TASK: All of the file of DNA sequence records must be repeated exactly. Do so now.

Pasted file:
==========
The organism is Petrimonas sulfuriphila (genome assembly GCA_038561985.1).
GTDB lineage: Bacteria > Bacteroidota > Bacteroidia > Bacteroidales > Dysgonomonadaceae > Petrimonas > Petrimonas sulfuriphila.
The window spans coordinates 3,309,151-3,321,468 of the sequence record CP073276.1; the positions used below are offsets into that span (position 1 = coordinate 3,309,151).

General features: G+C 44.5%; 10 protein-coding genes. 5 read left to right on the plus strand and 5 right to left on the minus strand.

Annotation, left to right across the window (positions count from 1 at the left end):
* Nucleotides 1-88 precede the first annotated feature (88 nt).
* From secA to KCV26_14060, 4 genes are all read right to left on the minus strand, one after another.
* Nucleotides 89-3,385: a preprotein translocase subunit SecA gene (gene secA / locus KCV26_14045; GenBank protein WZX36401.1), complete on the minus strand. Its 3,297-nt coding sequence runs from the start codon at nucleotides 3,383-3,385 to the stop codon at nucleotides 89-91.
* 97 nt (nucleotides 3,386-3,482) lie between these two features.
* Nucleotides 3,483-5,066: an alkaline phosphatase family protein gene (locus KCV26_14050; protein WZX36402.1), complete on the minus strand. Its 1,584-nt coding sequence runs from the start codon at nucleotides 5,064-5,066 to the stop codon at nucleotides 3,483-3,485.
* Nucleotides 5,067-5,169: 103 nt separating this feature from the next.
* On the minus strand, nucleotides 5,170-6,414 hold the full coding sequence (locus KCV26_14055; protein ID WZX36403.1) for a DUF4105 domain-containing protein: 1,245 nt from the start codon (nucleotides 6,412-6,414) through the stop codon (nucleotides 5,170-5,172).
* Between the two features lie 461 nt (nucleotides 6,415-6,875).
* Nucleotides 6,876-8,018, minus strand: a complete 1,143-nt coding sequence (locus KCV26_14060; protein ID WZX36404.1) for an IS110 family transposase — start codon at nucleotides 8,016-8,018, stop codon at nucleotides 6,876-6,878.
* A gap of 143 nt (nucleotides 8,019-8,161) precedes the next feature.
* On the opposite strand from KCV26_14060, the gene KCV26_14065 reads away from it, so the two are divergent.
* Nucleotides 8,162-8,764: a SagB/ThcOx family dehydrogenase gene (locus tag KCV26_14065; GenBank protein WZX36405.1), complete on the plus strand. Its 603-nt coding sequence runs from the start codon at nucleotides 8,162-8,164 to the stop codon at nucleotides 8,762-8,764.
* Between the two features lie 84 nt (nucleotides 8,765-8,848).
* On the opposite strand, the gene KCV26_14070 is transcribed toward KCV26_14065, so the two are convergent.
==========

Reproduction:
The organism is Petrimonas sulfuriphila (genome assembly GCA_038561985.1).
GTDB lineage: Bacteria > Bacteroidota > Bacteroidia > Bacteroidales > Dysgonomonadaceae > Petrimonas > Petrimonas sulfuriphila.
The window spans coordinates 3,309,151-3,321,468 of the sequence record CP073276.1; the positions used below are offsets into that span (position 1 = coordinate 3,309,151).

General features: G+C 44.5%; 10 protein-coding genes. 5 read left to right on the plus strand and 5 right to left on the minus strand.

Annotation, left to right across the window (positions count from 1 at the left end):
* Nucleotides 1-88 precede the first annotated feature (88 nt).
* From secA to KCV26_14060, 4 genes are all read right to left on the minus strand, one after another.
* Nucleotides 89-3,385: a preprotein translocase subunit SecA gene (gene secA / locus KCV26_14045; GenBank protein WZX36401.1), complete on the minus strand. Its 3,297-nt coding sequence runs from the start codon at nucleotides 3,383-3,385 to the stop codon at nucleotides 89-91.
* 97 nt (nucleotides 3,386-3,482) lie between these two features.
* Nucleotides 3,483-5,066: an alkaline phosphatase family protein gene (locus KCV26_14050; protein WZX36402.1), complete on the minus strand. Its 1,584-nt coding sequence runs from the start codon at nucleotides 5,064-5,066 to the stop codon at nucleotides 3,483-3,485.
* Nucleotides 5,067-5,169: 103 nt separating this feature from the next.
* On the minus strand, nucleotides 5,170-6,414 hold the full coding sequence (locus KCV26_14055; protein ID WZX36403.1) for a DUF4105 domain-containing protein: 1,245 nt from the start codon (nucleotides 6,412-6,414) through the stop codon (nucleotides 5,170-5,172).
* Between the two features lie 461 nt (nucleotides 6,415-6,875).
* Nucleotides 6,876-8,018, minus strand: a complete 1,143-nt coding sequence (locus KCV26_14060; protein ID WZX36404.1) for an IS110 family transposase — start codon at nucleotides 8,016-8,018, stop codon at nucleotides 6,876-6,878.
* A gap of 143 nt (nucleotides 8,019-8,161) precedes the next feature.
* On the opposite strand from KCV26_14060, the gene KCV26_14065 reads away from it, so the two are divergent.
* Nucleotides 8,162-8,764: a SagB/ThcOx family dehydrogenase gene (locus tag KCV26_14065; GenBank protein WZX36405.1), complete on the plus strand. Its 603-nt coding sequence runs from the start codon at nucleotides 8,162-8,164 to the stop codon at nucleotides 8,762-8,764.
* Between the two features lie 84 nt (nucleotides 8,765-8,848).
* On the opposite strand, the gene KCV26_14070 is transcribed toward KCV26_14065, so the two are convergent.